“On the basis of a broad range of valuation measures that are tightly (nearly 90%) correlated with actual subsequent S&P 500 total returns over the following decade, we estimate that stock prices are about double the level that would generate historically adequate long-term returns.T hese are, of course, the same methods that allowed us – in real time – to project negative 10-year total returns for the S&P 500 in 2000 even under optimistic assumptions, to identify severe overvaluation in 2007, and to quantify the shift to reasonable valuations in late-2008 and 2009 (our stress-testing response to the credit crisis was emphatically not based on valuation). Note also that valuations are not the sole driver of our investment stance, as should be clear from our shift to a favorable market outlook in early 2003, following the 50% market plunge in 2000-2002.
Valuations adjust, and market conditions change. I fully expect to observe outstanding investment opportunities over the completion of the present market cycle and the next, even if a moderate retreat in valuations leaves them well above historical norms (as we saw in 2003). Now is not the moment to feel rushed to commit capital to a Fed-induced speculative carnival.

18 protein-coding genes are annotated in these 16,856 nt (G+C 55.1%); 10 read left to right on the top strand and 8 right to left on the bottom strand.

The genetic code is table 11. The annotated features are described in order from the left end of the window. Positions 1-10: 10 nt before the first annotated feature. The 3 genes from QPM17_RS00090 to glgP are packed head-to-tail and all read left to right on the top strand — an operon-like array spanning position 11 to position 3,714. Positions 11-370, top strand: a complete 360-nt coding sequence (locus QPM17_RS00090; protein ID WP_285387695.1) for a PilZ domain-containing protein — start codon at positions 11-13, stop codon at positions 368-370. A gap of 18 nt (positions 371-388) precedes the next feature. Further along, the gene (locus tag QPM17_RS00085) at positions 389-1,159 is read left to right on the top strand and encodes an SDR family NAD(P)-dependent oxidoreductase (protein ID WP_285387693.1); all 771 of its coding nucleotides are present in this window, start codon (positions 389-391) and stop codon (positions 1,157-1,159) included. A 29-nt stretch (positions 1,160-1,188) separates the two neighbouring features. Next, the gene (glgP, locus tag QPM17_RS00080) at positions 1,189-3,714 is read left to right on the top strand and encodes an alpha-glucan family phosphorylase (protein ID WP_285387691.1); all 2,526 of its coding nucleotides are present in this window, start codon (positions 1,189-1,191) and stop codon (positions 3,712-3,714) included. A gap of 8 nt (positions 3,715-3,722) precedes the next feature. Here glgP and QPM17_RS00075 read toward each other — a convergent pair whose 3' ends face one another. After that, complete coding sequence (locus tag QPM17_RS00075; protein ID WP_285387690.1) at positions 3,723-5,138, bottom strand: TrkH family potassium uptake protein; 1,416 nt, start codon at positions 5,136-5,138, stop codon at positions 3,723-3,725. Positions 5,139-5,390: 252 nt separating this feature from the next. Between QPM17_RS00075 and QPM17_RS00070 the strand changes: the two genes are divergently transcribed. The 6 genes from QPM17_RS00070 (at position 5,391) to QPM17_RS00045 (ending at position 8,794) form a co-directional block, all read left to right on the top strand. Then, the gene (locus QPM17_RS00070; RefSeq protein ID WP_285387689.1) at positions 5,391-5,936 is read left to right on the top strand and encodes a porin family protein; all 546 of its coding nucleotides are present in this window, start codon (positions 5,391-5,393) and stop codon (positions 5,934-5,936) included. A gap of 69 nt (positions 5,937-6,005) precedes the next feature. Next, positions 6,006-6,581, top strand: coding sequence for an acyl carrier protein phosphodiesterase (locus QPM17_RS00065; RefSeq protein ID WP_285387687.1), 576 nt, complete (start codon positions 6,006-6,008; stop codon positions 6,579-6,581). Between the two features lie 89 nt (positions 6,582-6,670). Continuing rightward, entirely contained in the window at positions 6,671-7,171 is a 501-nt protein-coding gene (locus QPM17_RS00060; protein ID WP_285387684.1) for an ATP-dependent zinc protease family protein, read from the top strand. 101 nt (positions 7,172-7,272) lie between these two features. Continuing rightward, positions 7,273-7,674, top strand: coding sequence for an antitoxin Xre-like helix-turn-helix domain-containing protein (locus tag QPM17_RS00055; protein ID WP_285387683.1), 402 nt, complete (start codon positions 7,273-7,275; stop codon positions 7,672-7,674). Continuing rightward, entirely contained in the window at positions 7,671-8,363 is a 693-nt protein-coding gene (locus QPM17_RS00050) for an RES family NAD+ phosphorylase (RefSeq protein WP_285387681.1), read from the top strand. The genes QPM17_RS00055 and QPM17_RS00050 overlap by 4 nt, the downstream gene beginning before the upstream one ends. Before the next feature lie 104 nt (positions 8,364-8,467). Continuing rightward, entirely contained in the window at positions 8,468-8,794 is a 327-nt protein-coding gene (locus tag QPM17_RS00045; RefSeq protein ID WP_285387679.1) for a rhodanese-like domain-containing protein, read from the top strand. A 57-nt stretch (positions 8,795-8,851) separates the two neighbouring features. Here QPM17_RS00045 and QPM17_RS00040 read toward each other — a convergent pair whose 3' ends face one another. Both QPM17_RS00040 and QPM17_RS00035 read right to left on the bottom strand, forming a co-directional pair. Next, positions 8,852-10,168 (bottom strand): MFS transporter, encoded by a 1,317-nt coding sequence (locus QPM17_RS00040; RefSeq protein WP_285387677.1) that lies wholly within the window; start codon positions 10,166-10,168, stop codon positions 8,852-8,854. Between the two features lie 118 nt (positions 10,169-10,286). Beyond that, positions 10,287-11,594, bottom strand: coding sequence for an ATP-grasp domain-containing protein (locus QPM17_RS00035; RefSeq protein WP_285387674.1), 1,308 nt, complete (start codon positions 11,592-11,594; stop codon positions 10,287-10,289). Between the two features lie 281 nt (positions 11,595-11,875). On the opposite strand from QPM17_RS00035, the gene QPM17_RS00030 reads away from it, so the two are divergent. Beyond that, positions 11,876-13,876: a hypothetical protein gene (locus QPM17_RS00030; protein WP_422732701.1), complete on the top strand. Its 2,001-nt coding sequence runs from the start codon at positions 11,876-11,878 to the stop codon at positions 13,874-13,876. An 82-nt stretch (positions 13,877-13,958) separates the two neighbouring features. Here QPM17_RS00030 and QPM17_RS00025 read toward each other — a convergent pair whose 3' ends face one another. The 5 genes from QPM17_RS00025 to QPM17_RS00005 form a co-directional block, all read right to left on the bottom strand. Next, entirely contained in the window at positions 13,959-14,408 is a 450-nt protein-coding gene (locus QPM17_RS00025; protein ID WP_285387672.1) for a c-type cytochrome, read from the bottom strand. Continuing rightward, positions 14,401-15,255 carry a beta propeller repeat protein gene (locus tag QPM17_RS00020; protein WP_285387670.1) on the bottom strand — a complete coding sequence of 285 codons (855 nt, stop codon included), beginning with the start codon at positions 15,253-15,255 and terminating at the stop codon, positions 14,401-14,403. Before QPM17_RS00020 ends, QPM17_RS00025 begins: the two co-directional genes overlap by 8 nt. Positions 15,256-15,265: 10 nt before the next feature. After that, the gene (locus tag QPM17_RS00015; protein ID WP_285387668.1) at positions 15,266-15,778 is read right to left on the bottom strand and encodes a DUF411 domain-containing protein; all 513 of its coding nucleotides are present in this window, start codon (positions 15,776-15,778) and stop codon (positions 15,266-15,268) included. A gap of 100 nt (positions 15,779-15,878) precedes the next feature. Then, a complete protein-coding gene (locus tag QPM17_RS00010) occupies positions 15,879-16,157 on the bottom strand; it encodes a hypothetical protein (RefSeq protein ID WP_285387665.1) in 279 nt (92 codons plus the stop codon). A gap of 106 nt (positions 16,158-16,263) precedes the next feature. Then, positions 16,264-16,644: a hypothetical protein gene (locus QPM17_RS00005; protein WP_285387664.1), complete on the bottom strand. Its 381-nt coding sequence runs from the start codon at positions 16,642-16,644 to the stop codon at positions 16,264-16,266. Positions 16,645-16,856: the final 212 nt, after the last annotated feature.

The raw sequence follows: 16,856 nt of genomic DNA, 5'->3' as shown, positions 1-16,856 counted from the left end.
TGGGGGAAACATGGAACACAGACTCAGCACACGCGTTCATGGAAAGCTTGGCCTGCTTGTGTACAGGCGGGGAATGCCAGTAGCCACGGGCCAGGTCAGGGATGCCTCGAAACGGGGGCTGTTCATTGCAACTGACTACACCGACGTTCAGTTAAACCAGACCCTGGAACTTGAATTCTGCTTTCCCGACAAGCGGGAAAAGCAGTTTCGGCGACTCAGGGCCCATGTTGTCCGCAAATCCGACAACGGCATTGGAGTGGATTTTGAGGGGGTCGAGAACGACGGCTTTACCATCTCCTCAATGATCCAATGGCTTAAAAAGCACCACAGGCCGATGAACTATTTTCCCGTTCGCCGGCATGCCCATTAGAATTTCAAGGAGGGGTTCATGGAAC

Needless to say, Wall Street wishes investors to believe that valuations are just fine, and one can hardly watch CNBC for 10 minutes without some reference to stocks being “cheap on forward earnings.” There are clearly useful ways to use forward operating earnings to obtain useful estimates of prospective equity returns (as shown above). But investors should be aware of the profound inaccuracy of valuation estimates based on unadjusted price/forward operating earnings and the “Fed Model” (which largely underlie the “equity risk premium” claims of Greenspan, Bernanke, and Yellen). The fact is that the errors of those models can be predicted in advance from the level of profit margins at the time of the forecast. The higher the level of profit margins, the more these models tend to overestimate future returns, compared with how stocks actually perform in the following years. The glib confidence placed in these models in 2000 and 2007 is enjoying a full – and likely tragic – revival at present.” (John P. Hussman, Ph.D.)